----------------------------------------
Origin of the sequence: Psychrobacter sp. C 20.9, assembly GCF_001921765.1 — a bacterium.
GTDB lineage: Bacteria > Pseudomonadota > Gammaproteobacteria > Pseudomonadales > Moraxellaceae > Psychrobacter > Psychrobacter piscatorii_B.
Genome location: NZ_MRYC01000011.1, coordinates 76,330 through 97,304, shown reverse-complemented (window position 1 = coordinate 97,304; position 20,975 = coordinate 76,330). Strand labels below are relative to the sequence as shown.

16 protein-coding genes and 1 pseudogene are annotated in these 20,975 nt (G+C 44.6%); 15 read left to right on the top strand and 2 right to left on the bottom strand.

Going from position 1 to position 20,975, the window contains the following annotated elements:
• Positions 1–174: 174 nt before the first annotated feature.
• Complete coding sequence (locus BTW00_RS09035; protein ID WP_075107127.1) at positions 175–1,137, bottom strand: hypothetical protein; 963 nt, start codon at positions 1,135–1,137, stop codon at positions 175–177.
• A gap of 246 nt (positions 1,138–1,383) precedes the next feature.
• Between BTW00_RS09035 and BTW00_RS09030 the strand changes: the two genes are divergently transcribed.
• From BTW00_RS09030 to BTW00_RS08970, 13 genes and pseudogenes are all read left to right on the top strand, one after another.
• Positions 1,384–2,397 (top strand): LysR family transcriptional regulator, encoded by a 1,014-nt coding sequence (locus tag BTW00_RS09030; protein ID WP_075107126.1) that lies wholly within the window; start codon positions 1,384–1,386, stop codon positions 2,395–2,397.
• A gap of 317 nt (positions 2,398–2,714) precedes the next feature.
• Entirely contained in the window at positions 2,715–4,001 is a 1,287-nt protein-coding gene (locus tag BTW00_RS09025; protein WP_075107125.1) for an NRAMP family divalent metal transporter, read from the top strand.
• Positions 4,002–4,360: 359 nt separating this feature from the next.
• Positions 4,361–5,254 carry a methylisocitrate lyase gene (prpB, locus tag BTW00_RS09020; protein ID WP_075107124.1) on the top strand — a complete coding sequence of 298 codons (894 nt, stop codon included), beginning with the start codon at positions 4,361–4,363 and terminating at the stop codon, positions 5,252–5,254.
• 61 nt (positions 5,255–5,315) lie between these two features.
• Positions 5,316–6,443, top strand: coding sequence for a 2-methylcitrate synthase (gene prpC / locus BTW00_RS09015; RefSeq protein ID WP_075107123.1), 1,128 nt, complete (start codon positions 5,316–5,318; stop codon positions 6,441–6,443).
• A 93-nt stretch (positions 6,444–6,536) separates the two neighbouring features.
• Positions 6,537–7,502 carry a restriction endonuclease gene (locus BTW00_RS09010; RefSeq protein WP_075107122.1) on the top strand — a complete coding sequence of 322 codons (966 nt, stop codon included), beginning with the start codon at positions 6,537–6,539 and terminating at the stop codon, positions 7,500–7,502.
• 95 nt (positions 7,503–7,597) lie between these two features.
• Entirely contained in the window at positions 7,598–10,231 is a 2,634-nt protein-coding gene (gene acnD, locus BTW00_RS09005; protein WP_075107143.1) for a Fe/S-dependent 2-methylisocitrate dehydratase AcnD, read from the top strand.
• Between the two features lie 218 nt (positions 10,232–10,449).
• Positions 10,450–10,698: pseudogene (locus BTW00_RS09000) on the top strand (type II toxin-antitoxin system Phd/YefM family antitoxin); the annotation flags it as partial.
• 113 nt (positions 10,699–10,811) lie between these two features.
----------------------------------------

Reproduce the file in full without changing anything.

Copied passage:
Origin of the sequence: Psychrobacter sp. C 20.9, assembly GCF_001921765.1 — a bacterium.
GTDB lineage: Bacteria > Pseudomonadota > Gammaproteobacteria > Pseudomonadales > Moraxellaceae > Psychrobacter > Psychrobacter piscatorii_B.
Genome location: NZ_MRYC01000011.1, coordinates 76,330 through 97,304, shown reverse-complemented (window position 1 = coordinate 97,304; position 20,975 = coordinate 76,330). Strand labels below are relative to the sequence as shown.

16 protein-coding genes and 1 pseudogene are annotated in these 20,975 nt (G+C 44.6%); 15 read left to right on the top strand and 2 right to left on the bottom strand.

Going from position 1 to position 20,975, the window contains the following annotated elements:
• Positions 1–174: 174 nt before the first annotated feature.
• Complete coding sequence (locus BTW00_RS09035; protein ID WP_075107127.1) at positions 175–1,137, bottom strand: hypothetical protein; 963 nt, start codon at positions 1,135–1,137, stop codon at positions 175–177.
• A gap of 246 nt (positions 1,138–1,383) precedes the next feature.
• Between BTW00_RS09035 and BTW00_RS09030 the strand changes: the two genes are divergently transcribed.
• From BTW00_RS09030 to BTW00_RS08970, 13 genes and pseudogenes are all read left to right on the top strand, one after another.
• Positions 1,384–2,397 (top strand): LysR family transcriptional regulator, encoded by a 1,014-nt coding sequence (locus tag BTW00_RS09030; protein ID WP_075107126.1) that lies wholly within the window; start codon positions 1,384–1,386, stop codon positions 2,395–2,397.
• A gap of 317 nt (positions 2,398–2,714) precedes the next feature.
• Entirely contained in the window at positions 2,715–4,001 is a 1,287-nt protein-coding gene (locus tag BTW00_RS09025; protein WP_075107125.1) for an NRAMP family divalent metal transporter, read from the top strand.
• Positions 4,002–4,360: 359 nt separating this feature from the next.
• Positions 4,361–5,254 carry a methylisocitrate lyase gene (prpB, locus tag BTW00_RS09020; protein ID WP_075107124.1) on the top strand — a complete coding sequence of 298 codons (894 nt, stop codon included), beginning with the start codon at positions 4,361–4,363 and terminating at the stop codon, positions 5,252–5,254.
• 61 nt (positions 5,255–5,315) lie between these two features.
• Positions 5,316–6,443, top strand: coding sequence for a 2-methylcitrate synthase (gene prpC / locus BTW00_RS09015; RefSeq protein ID WP_075107123.1), 1,128 nt, complete (start codon positions 5,316–5,318; stop codon positions 6,441–6,443).
• A 93-nt stretch (positions 6,444–6,536) separates the two neighbouring features.
• Positions 6,537–7,502 carry a restriction endonuclease gene (locus BTW00_RS09010; RefSeq protein WP_075107122.1) on the top strand — a complete coding sequence of 322 codons (966 nt, stop codon included), beginning with the start codon at positions 6,537–6,539 and terminating at the stop codon, positions 7,500–7,502.
• 95 nt (positions 7,503–7,597) lie between these two features.
• Entirely contained in the window at positions 7,598–10,231 is a 2,634-nt protein-coding gene (gene acnD, locus BTW00_RS09005; protein WP_075107143.1) for a Fe/S-dependent 2-methylisocitrate dehydratase AcnD, read from the top strand.
• Between the two features lie 218 nt (positions 10,232–10,449).
• Positions 10,450–10,698: pseudogene (locus BTW00_RS09000) on the top strand (type II toxin-antitoxin system Phd/YefM family antitoxin); the annotation flags it as partial.
• 113 nt (positions 10,699–10,811) lie between these two features.